The payer world needs to spend more time with the manufacturing world to figure out where these incredibly, wonderfully great drugs should be used, because sometimes expensive drugs don't work in certain people or are not as great as people want them to be.
So we're very, very comfortable using those drug breakthroughs and living in a society where there's a lot of innovation, which is great. Make sure you use the right thing at the right time at the right price point, too.
MH: How have you seen partnerships evolve around population health efforts?
Beveridge: Three years ago, we started something called Bold Goal. We've now done it in 17 cities, but in San Antonio, we work with the local grocery store. We work with a local YMCA. We work with the local government. We work with (more than 100) not-for-profit groups. We work with the big university groups, because we basically said, "Unless we come together as a community to improve the health of the community, we can't succeed."
There's not one entity here who can do it themselves, and if you think you can, you've got more hubris than you should.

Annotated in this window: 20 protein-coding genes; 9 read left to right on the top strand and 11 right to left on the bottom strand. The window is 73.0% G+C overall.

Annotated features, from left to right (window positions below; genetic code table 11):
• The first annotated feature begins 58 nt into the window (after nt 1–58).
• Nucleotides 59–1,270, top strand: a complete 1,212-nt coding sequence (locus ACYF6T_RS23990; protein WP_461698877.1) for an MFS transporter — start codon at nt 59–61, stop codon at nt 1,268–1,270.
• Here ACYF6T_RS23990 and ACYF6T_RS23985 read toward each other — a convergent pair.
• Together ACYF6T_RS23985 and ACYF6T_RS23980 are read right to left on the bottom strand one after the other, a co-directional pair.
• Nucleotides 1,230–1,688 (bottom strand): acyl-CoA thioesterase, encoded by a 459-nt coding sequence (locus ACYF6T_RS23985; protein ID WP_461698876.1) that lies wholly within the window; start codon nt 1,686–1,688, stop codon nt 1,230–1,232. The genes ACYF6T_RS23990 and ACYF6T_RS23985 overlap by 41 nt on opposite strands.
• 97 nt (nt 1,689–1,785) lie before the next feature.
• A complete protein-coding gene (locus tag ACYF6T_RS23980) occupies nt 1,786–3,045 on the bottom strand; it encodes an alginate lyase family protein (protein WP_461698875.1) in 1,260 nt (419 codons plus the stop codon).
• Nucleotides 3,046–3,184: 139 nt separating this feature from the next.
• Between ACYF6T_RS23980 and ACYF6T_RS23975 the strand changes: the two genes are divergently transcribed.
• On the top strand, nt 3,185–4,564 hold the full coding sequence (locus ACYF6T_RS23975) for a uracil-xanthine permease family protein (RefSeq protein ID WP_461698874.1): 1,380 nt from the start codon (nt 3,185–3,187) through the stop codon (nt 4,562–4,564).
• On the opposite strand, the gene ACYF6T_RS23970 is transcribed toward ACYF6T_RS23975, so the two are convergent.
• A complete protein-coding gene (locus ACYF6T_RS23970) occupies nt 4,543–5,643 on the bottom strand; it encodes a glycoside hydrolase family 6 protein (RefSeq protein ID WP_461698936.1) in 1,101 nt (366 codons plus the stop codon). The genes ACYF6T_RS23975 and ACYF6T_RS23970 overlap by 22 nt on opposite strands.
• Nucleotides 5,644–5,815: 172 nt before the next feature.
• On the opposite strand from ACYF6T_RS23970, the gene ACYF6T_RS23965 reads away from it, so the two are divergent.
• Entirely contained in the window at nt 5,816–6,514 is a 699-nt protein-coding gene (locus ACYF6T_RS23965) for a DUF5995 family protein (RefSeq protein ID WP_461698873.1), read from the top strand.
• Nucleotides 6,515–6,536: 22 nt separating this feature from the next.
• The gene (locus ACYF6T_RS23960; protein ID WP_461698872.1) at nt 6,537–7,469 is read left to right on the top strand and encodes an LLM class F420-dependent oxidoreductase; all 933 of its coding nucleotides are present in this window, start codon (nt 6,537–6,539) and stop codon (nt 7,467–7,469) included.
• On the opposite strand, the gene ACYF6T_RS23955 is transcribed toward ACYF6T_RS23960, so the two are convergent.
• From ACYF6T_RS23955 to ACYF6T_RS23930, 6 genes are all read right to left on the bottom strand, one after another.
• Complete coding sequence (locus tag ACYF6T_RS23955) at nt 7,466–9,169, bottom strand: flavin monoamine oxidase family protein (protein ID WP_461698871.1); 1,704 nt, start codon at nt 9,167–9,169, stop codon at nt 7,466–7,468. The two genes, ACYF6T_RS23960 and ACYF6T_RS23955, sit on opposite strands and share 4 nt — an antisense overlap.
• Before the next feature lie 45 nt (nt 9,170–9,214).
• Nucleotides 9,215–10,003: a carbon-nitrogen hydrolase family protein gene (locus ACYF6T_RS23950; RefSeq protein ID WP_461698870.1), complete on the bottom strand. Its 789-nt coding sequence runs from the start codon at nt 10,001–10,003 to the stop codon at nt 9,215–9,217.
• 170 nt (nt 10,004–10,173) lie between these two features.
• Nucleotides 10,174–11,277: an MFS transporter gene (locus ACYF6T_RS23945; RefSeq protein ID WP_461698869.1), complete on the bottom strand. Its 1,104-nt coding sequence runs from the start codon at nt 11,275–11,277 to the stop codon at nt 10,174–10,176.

So we came in and said we will fund this collaboration, this discussion amongst everyone, and we can get you the actual data, but we have actually improved the net health of the community as a whole significantly in the last three years. Now, I don't think that's happened anywhere else before. So we are using a Centers for Disease Control and Prevention measure called Healthy Days and we've been able to demonstrate an improvement in the population health by doing this collaboration. It's not Humana.
It's not the food bank. . . . HGB is the big grocery store down there. They actually have diabetic classes. They've got nutrition classes for the population. So we're a participant, but we're a community participant with everyone else, and that's how it has to happen.
MH: How has that move toward a greater focus on population health management changed your company's business model?
Beveridge: It makes us realize that our singular strategy is improving the health of these populations that we work with through all the things I've just talked about, and it's a good business model.
If we improve the health, if we financially do better, and the patients do better, our members do better, the community does better, I think that's a wonderful alignment of resources, and it really allows us as a company to get up in the morning and go, "Hey, I'm here. Everyone is here improving the health of the people that we work with."
That's a great way of getting up in the morning and that's a great business model from my standpoint. I'll do that all day long.